Bottom-line is that we have wonderful decision tools
to help us make intelligent decisions about whether or not to get a CT.
If we do decide that we're gonna go ahead and get a neck CT,
and that scan is negative, we still need to interpret our scan result
in the context of the patient's presentation.
So if I get a negative CT, and I'm surprised that it's negative,
because I'm really worried about this patient.
I think they have a lot of pain, I think they actually have a neurologic deficit.
I wanna emphasize that CT is not perfect, so if I have concerns,
I'm gonna maintain their spine immobilization, and I'm gonna move on to MRI.
Now, that's a relatively small subset of patients.
But I do wanna emphasize that a negative CT is not the same as a clean bill of health.
If I don't have major concerns about the patient and their scan is negative.
I'm gonna go ahead and take off their collar.
I'm gonna provide them with symptomatic treatment.
The mainstay of treatment is gonna be nonsteroidal anti-inflammatory drugs,
but I might consider muscle relaxer as an adjunct as well.
I'm gonna discourage them from lying around in bed,
and using those soft collars that you see on TV in a lawsuit dramas,
because they're not actually beneficial.
The collars and bed rest really just delay healing,
they weaken the muscles around the spine,
and they make it harder for the body to mend itself.
So we wanna keep patients up and engage in their normal activities,
and supporting their heads on their own.
They can return to work or to athletic participation
if that was a source of their injury once their symptoms are resolved.
If they have a positive CT, obviously,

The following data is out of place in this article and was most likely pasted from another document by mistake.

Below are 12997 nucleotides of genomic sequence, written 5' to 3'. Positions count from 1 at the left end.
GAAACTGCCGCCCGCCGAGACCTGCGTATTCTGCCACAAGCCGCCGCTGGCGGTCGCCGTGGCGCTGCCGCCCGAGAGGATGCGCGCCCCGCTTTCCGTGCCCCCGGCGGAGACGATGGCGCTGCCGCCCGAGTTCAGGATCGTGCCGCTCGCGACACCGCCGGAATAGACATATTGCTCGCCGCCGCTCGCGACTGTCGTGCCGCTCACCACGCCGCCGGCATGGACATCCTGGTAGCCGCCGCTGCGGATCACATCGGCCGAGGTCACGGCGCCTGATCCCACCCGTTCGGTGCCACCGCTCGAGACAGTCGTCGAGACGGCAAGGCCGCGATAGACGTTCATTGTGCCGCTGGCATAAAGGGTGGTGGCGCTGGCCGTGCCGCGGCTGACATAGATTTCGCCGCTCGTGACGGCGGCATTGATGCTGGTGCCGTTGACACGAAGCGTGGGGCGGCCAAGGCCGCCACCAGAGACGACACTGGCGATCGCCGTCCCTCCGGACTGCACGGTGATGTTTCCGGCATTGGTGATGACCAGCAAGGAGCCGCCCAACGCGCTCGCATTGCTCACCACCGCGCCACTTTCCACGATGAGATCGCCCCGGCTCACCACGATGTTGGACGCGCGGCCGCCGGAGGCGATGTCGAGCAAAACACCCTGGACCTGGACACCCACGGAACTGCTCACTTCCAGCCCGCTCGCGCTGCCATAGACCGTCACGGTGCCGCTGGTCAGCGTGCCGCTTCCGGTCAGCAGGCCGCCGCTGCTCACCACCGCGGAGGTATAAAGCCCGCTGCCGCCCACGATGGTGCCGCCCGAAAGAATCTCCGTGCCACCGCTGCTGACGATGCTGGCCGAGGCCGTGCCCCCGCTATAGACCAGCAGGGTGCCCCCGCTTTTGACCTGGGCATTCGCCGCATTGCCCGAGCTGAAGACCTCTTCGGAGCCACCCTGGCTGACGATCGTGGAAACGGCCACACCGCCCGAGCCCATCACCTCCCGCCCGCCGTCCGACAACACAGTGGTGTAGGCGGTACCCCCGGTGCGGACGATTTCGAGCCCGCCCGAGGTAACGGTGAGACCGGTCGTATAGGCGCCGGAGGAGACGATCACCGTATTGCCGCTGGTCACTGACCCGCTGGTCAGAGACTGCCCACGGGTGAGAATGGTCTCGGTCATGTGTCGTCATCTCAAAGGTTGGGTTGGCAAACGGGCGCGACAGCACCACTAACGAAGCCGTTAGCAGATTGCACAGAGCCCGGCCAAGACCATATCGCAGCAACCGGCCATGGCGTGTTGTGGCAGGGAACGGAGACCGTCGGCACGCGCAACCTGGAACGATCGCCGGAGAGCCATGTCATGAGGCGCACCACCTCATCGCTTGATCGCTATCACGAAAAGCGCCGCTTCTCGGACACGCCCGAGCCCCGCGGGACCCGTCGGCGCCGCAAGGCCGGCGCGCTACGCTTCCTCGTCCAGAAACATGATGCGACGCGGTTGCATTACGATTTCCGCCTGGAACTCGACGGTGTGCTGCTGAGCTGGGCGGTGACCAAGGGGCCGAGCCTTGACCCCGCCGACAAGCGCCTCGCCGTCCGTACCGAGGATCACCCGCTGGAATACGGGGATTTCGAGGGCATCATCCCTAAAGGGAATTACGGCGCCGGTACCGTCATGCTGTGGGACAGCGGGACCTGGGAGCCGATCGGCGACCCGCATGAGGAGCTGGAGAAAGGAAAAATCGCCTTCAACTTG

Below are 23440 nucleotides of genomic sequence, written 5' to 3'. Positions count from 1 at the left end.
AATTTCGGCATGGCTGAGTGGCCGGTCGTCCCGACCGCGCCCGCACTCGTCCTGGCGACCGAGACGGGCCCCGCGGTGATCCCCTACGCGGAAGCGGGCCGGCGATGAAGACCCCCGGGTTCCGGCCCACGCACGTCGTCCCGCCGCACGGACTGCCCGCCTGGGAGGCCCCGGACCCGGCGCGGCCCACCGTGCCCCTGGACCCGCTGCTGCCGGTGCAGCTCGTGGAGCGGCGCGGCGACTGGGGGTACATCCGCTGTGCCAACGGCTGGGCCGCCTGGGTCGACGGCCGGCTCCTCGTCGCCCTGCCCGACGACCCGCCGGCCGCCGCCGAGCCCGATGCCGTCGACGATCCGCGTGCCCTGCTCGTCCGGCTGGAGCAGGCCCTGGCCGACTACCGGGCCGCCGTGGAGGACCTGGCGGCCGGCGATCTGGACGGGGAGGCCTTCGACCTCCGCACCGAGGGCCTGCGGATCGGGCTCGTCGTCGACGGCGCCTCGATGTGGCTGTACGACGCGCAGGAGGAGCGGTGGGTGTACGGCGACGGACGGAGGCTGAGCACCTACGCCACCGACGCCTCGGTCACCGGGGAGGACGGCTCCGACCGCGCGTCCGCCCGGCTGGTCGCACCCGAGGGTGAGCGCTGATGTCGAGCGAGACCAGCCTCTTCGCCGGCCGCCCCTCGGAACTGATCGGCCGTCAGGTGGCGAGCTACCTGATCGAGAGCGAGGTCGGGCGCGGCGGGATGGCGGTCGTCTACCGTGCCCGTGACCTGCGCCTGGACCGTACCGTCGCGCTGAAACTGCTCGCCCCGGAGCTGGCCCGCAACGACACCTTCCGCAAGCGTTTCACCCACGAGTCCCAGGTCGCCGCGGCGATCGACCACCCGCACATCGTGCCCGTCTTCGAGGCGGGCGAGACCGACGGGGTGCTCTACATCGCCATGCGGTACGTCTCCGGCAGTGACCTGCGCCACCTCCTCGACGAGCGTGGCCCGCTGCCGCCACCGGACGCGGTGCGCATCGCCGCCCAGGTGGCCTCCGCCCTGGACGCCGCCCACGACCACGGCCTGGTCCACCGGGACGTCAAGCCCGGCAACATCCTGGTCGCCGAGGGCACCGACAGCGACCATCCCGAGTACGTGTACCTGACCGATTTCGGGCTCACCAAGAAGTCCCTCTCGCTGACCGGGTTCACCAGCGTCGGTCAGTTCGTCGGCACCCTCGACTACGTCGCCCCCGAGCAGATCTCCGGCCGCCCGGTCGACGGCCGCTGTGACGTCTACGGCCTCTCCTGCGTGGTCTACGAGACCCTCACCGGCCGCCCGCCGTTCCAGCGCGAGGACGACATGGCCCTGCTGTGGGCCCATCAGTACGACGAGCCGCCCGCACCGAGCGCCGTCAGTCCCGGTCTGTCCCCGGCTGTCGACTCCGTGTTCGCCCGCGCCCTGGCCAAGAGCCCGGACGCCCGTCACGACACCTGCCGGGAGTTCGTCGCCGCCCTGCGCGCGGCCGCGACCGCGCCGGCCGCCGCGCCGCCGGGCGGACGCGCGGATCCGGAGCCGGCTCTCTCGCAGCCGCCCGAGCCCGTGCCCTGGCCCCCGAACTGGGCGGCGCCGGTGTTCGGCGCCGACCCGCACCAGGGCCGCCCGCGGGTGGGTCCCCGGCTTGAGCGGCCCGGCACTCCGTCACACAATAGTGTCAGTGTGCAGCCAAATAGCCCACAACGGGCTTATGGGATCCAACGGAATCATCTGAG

I now have confirmation that they have a significant spine trauma,
and I'm gonna need to address that accordingly.
So the first thing I'm gonna do is make sure that I maintain high quality spinal immobilization.
Now, those collars that the paramedics put on,
they're pretty uncomfortable and they don't always work that well
to maintain immobilization because they don't always fit the patients great.
So we wanna switch over to a padded more fitted, long-term collar.
The type we use in the US is called the "Miami-J."
There are different products on the market though,
and the bottom-line is you want something that's gonna fit well.
That's gonna be comfortable for the patient,
and it's gonna really hold their neck in the proper position.
If the CT is positive, we wanna definitely get our spine surgery colleagues involved,
that might be orthopedic spine versus neurosurgery,
depending on your institutional protocols.
At my institution, we involve ortho spine for patients who are neurologically intact,
and neurosurgery for patients who have deficits.
Usually, every patient with a positive CT is gonna get an MRI
to better evaluate the soft tissue structures and identify
if there is any spine or nerve root injury,
and of course these patients are gonna be in pain.
So they are gonna need symptomatic treatment to control that.
So the bottom-line on spine injury is that it's a very, very common problem
that you're gonna see a lot in Emergency Medicine.
But serious spine injury is quite rare, but very devastating when it does occur,
and we don't wanna miss cases of that.
Fortunately, we have evidence based validated decision rules
that allows us to make good decisions about who can be cleared clinically
versus who needs a CT scan to look for potential injury,
and our options there are either the NEXUS Criteria or the Canadian C-spine rules
as we discussed and we're gonna image all patients who can't be clinically cleared.